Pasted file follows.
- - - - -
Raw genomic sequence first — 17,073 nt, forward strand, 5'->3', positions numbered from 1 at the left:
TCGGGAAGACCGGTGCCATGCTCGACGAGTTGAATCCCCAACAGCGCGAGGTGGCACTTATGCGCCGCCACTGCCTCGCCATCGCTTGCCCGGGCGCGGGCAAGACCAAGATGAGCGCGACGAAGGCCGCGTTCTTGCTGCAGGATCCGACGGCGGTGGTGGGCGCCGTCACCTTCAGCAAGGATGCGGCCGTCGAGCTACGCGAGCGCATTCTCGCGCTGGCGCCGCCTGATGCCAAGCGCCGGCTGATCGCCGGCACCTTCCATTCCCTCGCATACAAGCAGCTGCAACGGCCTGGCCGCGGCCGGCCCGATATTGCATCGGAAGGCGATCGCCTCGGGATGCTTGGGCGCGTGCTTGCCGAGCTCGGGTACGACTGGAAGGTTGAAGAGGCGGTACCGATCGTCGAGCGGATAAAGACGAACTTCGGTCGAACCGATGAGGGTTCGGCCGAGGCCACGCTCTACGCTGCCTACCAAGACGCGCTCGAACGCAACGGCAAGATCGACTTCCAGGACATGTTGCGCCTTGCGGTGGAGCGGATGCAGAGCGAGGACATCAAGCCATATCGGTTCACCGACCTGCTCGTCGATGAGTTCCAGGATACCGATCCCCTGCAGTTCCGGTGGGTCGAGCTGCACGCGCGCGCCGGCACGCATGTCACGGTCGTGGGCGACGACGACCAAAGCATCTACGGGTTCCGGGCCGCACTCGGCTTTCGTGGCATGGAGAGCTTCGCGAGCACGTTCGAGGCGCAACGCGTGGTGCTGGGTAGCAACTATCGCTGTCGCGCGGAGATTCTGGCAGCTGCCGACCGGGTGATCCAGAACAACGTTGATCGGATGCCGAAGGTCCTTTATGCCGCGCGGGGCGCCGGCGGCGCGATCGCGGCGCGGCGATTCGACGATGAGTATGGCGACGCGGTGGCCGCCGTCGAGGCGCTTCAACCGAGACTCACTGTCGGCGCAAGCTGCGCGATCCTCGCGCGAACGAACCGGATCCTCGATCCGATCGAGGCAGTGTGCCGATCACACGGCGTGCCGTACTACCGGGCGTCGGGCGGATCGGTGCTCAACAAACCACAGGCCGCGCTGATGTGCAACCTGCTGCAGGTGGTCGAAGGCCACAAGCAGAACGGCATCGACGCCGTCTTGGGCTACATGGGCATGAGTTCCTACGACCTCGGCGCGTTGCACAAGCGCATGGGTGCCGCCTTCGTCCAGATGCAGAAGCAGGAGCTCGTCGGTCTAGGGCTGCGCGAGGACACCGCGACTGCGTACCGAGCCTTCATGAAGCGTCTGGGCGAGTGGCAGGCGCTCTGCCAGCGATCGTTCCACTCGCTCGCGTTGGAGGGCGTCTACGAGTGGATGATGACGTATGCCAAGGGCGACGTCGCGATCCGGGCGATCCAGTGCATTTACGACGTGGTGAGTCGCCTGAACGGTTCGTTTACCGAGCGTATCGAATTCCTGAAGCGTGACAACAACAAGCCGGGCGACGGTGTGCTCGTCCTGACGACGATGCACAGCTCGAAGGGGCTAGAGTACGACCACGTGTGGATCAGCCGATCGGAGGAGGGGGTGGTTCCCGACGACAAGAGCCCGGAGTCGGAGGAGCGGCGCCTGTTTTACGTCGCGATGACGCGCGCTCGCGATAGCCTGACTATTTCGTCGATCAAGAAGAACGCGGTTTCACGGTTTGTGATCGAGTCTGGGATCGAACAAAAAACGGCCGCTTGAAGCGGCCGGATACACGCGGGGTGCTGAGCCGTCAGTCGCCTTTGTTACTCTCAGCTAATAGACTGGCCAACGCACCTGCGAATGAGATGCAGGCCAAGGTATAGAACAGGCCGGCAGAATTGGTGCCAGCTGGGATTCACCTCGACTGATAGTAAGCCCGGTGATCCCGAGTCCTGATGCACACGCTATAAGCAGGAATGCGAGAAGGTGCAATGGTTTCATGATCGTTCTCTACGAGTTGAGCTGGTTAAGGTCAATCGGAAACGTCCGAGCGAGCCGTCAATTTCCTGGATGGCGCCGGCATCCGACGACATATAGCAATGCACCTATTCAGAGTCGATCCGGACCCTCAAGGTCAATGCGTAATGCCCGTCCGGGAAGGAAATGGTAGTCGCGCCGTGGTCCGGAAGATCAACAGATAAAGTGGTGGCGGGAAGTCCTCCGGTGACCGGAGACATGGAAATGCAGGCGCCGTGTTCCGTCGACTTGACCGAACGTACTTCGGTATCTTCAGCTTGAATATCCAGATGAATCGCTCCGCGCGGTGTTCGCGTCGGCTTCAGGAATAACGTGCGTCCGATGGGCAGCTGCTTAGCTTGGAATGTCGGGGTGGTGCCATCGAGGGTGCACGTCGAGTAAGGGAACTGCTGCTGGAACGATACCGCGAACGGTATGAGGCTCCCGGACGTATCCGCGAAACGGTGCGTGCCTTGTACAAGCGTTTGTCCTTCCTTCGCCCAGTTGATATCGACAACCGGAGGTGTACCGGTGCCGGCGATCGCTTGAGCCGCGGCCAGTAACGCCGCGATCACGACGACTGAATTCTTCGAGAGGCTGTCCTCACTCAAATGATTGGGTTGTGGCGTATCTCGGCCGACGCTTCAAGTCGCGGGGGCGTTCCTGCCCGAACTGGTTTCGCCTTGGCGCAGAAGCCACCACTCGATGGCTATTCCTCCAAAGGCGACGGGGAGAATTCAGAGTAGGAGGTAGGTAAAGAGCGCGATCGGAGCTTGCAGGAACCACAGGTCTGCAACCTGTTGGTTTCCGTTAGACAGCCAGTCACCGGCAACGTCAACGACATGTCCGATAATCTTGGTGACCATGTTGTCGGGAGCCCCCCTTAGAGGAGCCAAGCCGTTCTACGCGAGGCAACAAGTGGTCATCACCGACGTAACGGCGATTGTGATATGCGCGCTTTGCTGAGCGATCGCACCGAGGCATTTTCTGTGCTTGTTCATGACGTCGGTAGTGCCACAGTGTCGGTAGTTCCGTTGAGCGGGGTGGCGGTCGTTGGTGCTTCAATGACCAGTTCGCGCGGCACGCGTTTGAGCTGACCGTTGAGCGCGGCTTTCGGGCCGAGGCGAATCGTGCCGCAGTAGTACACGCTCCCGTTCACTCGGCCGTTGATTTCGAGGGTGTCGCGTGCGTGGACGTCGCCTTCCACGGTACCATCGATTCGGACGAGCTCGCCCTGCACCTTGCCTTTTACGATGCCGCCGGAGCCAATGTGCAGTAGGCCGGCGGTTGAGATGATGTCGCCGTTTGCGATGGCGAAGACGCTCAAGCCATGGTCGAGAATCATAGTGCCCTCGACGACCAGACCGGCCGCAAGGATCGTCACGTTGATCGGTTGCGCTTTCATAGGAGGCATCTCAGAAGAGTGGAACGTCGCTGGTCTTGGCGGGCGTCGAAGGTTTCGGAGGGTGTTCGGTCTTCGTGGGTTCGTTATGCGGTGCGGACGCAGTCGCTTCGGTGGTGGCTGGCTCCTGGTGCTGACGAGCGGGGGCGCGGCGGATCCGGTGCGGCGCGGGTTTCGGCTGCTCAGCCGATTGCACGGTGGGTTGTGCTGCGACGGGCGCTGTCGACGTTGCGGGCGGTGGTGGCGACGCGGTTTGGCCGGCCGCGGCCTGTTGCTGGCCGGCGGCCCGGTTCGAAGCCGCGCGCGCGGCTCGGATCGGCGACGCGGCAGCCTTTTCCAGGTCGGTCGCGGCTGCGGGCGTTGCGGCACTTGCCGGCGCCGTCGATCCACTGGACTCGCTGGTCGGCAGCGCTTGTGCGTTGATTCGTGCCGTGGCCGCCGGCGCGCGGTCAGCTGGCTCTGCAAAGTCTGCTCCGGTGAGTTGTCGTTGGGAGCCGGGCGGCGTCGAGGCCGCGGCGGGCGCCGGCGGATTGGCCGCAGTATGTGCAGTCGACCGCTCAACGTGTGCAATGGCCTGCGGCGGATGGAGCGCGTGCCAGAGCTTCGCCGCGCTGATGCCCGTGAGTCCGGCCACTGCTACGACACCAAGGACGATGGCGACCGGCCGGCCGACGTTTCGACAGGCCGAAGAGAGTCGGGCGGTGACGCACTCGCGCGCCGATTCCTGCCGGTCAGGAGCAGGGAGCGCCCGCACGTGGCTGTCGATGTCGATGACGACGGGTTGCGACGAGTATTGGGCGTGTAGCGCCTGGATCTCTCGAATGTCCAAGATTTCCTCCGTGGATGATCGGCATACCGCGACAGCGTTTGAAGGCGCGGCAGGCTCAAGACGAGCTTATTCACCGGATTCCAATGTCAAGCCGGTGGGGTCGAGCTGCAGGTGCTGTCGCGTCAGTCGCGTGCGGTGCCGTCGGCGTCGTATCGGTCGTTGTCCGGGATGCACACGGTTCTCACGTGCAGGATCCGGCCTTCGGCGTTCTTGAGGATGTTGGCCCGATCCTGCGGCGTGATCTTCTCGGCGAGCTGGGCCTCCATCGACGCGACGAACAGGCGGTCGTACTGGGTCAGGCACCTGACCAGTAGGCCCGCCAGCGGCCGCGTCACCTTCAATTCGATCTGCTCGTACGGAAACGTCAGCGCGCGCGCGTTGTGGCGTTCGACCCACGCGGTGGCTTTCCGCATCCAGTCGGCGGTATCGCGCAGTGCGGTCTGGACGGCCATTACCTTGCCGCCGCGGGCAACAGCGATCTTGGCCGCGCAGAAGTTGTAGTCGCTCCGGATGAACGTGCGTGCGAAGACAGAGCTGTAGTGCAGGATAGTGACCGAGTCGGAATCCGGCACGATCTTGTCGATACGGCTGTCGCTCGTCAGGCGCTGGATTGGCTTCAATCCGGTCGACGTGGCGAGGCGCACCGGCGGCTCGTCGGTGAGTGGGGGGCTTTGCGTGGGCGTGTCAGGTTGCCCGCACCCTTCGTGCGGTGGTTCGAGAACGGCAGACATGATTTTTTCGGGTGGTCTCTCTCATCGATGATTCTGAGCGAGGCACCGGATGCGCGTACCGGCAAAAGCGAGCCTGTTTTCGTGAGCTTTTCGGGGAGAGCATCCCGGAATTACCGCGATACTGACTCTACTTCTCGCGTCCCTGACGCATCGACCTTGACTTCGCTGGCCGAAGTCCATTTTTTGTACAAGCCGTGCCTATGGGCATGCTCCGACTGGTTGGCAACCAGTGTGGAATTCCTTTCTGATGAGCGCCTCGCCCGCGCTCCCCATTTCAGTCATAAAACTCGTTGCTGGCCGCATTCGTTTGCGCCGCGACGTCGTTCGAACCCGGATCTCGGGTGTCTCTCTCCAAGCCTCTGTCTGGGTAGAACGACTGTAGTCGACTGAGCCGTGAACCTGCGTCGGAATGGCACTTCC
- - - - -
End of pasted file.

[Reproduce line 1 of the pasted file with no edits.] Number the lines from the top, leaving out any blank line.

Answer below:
Raw genomic sequence first — 17,073 nt, forward strand, 5'->3', positions numbered from 1 at the left: